Laws & Regulations

Shred-MAX can help your company comply with these laws and regulations. Our shredding programs offer confidential, secure and reliable services.

What is FACTA?
The Fair and Accurate Credit Transactions Act of 2003 also known as the FACT Act was signed into law on December 4, 2003. In general, the Act amends the Fair Credit Reporting Act (“FCRA”). The Act contains a number of provisions intended to combat consumer fraud and related crimes, including identity theft, and to assist its victims. Specifically the act requires the destruction of papers containing consumer information. It is hard to imagine any business or organization that is not bound by this law.

For more information go to:
http://www.ftc.gov/opa/2004/11/facta.shtm

What is HIPAA?
The Health Insurance Portability and Accountability Act (HIPAA) of 1996 regulates the healthcare industry in the United States, and assures that healthcare organizations will be responsible for the secure electronic transmission, secure storage and disposal of patient information.

For more information go to:
http://www.hhs.gov

What is the The Gramm-Leach-Bliley Act of 1999 (GLB)?
Mandates that financial institutions that obtain nonpublic personal information through the normal course of their business must develop precautions to ensure the security and confidentiality of customer records and information, and to protect against unauthorized access to or use of such records. This includes secure storage, disposal, and sharing of confidential information.

For more information go to:
http://www.ftc.gov/privacy/glbact/glbsub1.htm

Who must comply with the Gramm-Leach-Bliley Act?
Banking and credit issuing insurance stocks, bonds, and investing financial service providers.
What is the Uniform Trade Secrets Act (UTSA)?

Trade secret laws are rights granted by individual states. Michigan, has adopted the Uniform Trade Secrets Act. The act defines a trade secret as:

“Information, including a formula, pattern, compilation, program device, method, technique, or process, that: (i) derives independent economic value, actual or potential, from no being generally known to, and not being readily ascertainable by proper means by, other persons who can obtain economic value from its disclosure or use, and (ii) is the subject of efforts that are reasonable under the circumstances to maintain its secrecy.”

Another aspect of the definition of trade secret is that one must make “reasonable efforts” to keep the trade secret a secret. Formulas, compilations, and customer lists, should be made available to employees on a need to know basis, and should be kept in a secure place, not freely available to others.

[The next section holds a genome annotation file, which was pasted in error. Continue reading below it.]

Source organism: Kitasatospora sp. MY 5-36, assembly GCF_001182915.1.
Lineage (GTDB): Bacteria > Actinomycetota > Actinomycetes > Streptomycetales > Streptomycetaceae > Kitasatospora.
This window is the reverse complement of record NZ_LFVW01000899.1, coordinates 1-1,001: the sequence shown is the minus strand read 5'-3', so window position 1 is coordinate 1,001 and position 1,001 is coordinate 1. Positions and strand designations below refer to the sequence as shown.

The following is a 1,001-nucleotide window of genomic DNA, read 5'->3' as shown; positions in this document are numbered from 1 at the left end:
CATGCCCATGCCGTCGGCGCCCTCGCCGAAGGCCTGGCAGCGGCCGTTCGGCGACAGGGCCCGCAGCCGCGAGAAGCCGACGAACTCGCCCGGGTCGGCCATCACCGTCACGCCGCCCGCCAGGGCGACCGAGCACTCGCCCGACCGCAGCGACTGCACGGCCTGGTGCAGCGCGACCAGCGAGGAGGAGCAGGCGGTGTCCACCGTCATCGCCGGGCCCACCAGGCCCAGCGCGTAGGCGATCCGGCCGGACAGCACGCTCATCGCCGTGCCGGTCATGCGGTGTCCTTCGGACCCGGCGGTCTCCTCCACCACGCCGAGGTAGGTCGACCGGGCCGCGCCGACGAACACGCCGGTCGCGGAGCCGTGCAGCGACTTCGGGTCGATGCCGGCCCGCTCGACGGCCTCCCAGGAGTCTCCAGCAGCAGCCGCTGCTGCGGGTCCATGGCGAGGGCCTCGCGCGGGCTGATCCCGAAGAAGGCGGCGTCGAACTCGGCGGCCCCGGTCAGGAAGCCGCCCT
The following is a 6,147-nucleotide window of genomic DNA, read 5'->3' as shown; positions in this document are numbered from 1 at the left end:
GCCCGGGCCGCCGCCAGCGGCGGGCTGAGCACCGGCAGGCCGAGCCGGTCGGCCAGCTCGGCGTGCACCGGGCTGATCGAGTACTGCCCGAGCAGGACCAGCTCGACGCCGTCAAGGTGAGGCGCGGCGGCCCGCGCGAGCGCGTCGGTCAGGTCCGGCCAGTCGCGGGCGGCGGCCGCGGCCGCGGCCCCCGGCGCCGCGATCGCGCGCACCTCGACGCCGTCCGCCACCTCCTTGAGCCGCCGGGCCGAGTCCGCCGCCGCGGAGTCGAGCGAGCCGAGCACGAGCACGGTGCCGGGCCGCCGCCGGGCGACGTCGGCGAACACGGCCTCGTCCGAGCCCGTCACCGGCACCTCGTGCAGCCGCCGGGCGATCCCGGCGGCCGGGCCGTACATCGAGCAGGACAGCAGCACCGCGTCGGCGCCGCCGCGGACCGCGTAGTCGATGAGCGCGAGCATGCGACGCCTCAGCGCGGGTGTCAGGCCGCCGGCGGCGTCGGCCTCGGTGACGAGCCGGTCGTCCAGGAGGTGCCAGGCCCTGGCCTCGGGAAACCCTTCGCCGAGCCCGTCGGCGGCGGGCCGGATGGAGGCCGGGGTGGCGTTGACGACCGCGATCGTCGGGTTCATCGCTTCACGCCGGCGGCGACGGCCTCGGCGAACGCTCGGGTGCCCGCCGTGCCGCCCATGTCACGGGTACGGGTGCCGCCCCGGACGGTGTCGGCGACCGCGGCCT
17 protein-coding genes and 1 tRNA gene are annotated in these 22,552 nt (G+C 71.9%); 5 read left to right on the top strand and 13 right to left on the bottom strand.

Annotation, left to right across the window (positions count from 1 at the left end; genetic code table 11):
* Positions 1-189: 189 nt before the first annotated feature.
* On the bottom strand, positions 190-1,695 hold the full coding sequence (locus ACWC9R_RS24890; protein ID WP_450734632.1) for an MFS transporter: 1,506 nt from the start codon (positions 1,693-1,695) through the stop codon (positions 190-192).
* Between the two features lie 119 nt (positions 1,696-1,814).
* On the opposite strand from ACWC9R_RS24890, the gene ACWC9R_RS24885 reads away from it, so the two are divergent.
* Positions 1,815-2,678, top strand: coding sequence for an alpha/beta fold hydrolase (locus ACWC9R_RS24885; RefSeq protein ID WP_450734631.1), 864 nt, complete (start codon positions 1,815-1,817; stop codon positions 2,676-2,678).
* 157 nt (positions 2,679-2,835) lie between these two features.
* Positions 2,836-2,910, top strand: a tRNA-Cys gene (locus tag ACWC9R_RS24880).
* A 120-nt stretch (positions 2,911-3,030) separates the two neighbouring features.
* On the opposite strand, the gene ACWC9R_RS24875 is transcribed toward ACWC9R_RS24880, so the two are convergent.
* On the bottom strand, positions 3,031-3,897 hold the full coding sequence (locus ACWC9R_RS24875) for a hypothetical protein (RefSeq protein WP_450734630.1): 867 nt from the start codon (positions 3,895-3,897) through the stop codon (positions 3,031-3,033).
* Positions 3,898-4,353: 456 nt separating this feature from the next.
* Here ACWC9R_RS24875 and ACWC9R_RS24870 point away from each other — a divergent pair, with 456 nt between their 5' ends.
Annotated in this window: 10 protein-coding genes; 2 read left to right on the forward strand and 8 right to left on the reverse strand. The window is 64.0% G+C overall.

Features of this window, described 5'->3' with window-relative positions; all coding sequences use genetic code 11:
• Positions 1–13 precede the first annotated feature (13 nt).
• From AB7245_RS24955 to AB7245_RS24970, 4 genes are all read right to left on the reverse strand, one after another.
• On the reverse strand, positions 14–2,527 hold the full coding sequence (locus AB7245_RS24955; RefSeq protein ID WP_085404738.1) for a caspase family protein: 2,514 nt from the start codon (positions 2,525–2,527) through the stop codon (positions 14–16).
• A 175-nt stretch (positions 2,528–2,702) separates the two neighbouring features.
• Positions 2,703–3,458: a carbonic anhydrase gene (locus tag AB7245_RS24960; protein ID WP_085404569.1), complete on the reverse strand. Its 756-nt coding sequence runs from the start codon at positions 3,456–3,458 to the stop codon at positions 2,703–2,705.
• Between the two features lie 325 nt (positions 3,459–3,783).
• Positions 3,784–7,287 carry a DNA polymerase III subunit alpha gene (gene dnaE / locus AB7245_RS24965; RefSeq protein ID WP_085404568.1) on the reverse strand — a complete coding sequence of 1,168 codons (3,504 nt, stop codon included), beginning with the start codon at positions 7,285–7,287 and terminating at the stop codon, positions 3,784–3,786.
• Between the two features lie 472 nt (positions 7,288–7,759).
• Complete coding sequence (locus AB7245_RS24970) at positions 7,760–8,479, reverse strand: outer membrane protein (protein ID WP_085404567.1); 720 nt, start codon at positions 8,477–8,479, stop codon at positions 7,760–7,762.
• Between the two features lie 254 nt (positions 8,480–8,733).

The act outlines a number of remedies for violation of trade secrets including damages, injunctions, and attorney’s fees.

For more information go to:
http://www.law.upenn.edu/bll/archives/ulc/fnact99/1980s/utsa85.htm

What is the Privacy Act?
The purpose of the Privacy Act is to balance the government’s need to maintain information about individuals with the rights of individuals to be protected against unwarranted invasions of their privacy stemming from federal agencies’ collection, maintenance, use and disclosure of personal information about them.

For more information go to:
http://www.usdoj.gov/oip/privstat.htm

How can you protect yourself from identity theft?
Identity theft occurs when a criminal uses another person’s personal information to take on that person’s identity. Identity theft is much more than misuse of a Social Security number, it can also include credit card and mail fraud. Shred-MAX provides a secure document and information destruction service for our clients, that insures security and peace of mind, so you know that all your sensitive documents are disposed of properly.

For more information go to:
http://www.ssa.gov/pubs/idtheft.htm

What are the Supreme Court Rulings?
The Supreme Court has ruled that information in your trash is “fair game” to anyone. Privacy laws make you vulnerable to lawsuits when personal records are disclosed to outsiders, even by accident. The 1974 Federal Privacy Act was established to insure that government agencies protect the privacy of individuals, and businesses with regard to information held by them, and to hold these agencies liable if any information is released without authorization. Theft, vandalism and industrial espionage are becoming ever increasing security problems. Today’s information explosion can be devastating to your business. With the increased use of office copiers and computers, staggering amounts of sensitive information are being generated and carelessly discarded.

For more information go to:
http://www.economicespionage.com/EEA.html